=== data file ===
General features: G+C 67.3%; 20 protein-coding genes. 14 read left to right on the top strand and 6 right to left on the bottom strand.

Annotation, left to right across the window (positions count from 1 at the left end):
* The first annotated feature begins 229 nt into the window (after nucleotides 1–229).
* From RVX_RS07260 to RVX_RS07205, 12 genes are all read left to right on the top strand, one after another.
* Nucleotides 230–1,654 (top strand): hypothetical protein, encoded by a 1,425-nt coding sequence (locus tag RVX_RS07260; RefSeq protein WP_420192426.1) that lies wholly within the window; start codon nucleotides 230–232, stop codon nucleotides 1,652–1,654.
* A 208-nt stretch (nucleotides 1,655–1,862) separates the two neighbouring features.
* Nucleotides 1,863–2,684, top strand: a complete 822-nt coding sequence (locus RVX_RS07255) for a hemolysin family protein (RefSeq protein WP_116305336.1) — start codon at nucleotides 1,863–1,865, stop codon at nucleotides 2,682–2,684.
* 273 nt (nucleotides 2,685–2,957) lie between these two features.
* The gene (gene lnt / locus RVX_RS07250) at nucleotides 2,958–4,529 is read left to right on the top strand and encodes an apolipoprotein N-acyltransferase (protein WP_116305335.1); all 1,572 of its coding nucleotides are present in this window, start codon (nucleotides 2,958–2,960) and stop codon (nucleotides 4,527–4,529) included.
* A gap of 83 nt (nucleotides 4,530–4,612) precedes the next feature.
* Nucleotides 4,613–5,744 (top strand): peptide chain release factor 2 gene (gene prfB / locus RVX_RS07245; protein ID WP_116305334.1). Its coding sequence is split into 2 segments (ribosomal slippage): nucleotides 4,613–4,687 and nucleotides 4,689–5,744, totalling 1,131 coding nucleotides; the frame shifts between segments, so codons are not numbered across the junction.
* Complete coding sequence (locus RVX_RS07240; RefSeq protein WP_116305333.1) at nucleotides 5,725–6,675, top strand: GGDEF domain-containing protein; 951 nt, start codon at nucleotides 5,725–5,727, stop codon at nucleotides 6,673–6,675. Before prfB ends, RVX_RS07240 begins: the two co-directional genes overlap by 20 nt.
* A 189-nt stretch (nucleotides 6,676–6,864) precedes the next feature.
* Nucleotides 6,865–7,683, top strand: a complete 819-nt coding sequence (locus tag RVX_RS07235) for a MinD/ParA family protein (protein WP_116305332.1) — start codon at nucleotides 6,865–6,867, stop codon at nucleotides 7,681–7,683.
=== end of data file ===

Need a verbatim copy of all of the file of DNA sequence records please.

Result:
General features: G+C 67.3%; 20 protein-coding genes. 14 read left to right on the top strand and 6 right to left on the bottom strand.

Annotation, left to right across the window (positions count from 1 at the left end):
* The first annotated feature begins 229 nt into the window (after nucleotides 1–229).
* From RVX_RS07260 to RVX_RS07205, 12 genes are all read left to right on the top strand, one after another.
* Nucleotides 230–1,654 (top strand): hypothetical protein, encoded by a 1,425-nt coding sequence (locus tag RVX_RS07260; RefSeq protein WP_420192426.1) that lies wholly within the window; start codon nucleotides 230–232, stop codon nucleotides 1,652–1,654.
* A 208-nt stretch (nucleotides 1,655–1,862) separates the two neighbouring features.
* Nucleotides 1,863–2,684, top strand: a complete 822-nt coding sequence (locus RVX_RS07255) for a hemolysin family protein (RefSeq protein WP_116305336.1) — start codon at nucleotides 1,863–1,865, stop codon at nucleotides 2,682–2,684.
* 273 nt (nucleotides 2,685–2,957) lie between these two features.
* The gene (gene lnt / locus RVX_RS07250) at nucleotides 2,958–4,529 is read left to right on the top strand and encodes an apolipoprotein N-acyltransferase (protein WP_116305335.1); all 1,572 of its coding nucleotides are present in this window, start codon (nucleotides 2,958–2,960) and stop codon (nucleotides 4,527–4,529) included.
* A gap of 83 nt (nucleotides 4,530–4,612) precedes the next feature.
* Nucleotides 4,613–5,744 (top strand): peptide chain release factor 2 gene (gene prfB / locus RVX_RS07245; protein ID WP_116305334.1). Its coding sequence is split into 2 segments (ribosomal slippage): nucleotides 4,613–4,687 and nucleotides 4,689–5,744, totalling 1,131 coding nucleotides; the frame shifts between segments, so codons are not numbered across the junction.
* Complete coding sequence (locus RVX_RS07240; RefSeq protein WP_116305333.1) at nucleotides 5,725–6,675, top strand: GGDEF domain-containing protein; 951 nt, start codon at nucleotides 5,725–5,727, stop codon at nucleotides 6,673–6,675. Before prfB ends, RVX_RS07240 begins: the two co-directional genes overlap by 20 nt.
* A 189-nt stretch (nucleotides 6,676–6,864) precedes the next feature.
* Nucleotides 6,865–7,683, top strand: a complete 819-nt coding sequence (locus tag RVX_RS07235) for a MinD/ParA family protein (protein WP_116305332.1) — start codon at nucleotides 6,865–6,867, stop codon at nucleotides 7,681–7,683.